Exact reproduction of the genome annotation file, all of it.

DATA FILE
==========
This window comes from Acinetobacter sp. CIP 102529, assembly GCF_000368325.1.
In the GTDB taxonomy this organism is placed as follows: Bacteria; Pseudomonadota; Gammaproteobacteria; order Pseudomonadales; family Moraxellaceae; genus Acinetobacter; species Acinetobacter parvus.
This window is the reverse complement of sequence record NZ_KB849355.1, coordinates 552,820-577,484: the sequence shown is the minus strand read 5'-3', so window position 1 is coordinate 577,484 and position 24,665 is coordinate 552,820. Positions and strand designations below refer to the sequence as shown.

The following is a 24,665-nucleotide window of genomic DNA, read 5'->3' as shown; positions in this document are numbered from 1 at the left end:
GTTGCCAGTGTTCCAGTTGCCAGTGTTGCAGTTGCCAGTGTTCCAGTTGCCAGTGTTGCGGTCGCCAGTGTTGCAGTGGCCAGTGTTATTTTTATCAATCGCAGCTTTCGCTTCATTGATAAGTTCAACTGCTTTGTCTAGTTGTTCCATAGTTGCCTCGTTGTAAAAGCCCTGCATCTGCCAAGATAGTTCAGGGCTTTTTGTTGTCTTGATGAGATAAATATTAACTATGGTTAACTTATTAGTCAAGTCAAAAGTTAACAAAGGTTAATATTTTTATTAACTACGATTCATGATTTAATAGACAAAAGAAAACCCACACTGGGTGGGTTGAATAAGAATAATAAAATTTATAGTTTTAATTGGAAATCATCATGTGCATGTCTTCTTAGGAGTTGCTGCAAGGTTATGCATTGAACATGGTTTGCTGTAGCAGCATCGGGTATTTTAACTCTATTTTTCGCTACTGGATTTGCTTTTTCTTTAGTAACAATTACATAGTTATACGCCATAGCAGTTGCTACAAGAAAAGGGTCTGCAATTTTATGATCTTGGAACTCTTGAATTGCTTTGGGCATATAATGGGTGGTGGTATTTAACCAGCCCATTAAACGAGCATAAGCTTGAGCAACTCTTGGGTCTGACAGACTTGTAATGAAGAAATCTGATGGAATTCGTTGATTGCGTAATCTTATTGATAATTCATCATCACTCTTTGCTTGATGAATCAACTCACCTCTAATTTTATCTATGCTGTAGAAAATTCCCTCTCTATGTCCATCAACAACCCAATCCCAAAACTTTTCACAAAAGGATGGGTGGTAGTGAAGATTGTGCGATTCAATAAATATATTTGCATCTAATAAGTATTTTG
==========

This window comes from Acinetobacter sp. CIP 102529, assembly GCF_000368325.1.
In the GTDB taxonomy this organism is placed as follows: Bacteria; Pseudomonadota; Gammaproteobacteria; order Pseudomonadales; family Moraxellaceae; genus Acinetobacter; species Acinetobacter parvus.
This window is the reverse complement of sequence record NZ_KB849355.1, coordinates 552,820-577,484: the sequence shown is the minus strand read 5'-3', so window position 1 is coordinate 577,484 and position 24,665 is coordinate 552,820. Positions and strand designations below refer to the sequence as shown.

The following is a 24,665-nucleotide window of genomic DNA, read 5'->3' as shown; positions in this document are numbered from 1 at the left end:
GTTGCCAGTGTTCCAGTTGCCAGTGTTGCAGTTGCCAGTGTTCCAGTTGCCAGTGTTGCGGTCGCCAGTGTTGCAGTGGCCAGTGTTATTTTTATCAATCGCAGCTTTCGCTTCATTGATAAGTTCAACTGCTTTGTCTAGTTGTTCCATAGTTGCCTCGTTGTAAAAGCCCTGCATCTGCCAAGATAGTTCAGGGCTTTTTGTTGTCTTGATGAGATAAATATTAACTATGGTTAACTTATTAGTCAAGTCAAAAGTTAACAAAGGTTAATATTTTTATTAACTACGATTCATGATTTAATAGACAAAAGAAAACCCACACTGGGTGGGTTGAATAAGAATAATAAAATTTATAGTTTTAATTGGAAATCATCATGTGCATGTCTTCTTAGGAGTTGCTGCAAGGTTATGCATTGAACATGGTTTGCTGTAGCAGCATCGGGTATTTTAACTCTATTTTTCGCTACTGGATTTGCTTTTTCTTTAGTAACAATTACATAGTTATACGCCATAGCAGTTGCTACAAGAAAAGGGTCTGCAATTTTATGATCTTGGAACTCTTGAATTGCTTTGGGCATATAATGGGTGGTGGTATTTAACCAGCCCATTAAACGAGCATAAGCTTGAGCAACTCTTGGGTCTGACAGACTTGTAATGAAGAAATCTGATGGAATTCGTTGATTGCGTAATCTTATTGATAATTCATCATCACTCTTTGCTTGATGAATCAACTCACCTCTAATTTTATCTATGCTGTAGAAAATTCCCTCTCTATGTCCATCAACAACCCAATCCCAAAACTTTTCACAAAAGGATGGGTGGTAGTGAAGATTGTGCGATTCAATAAATATATTTGCATCTAATAAGTATTTTG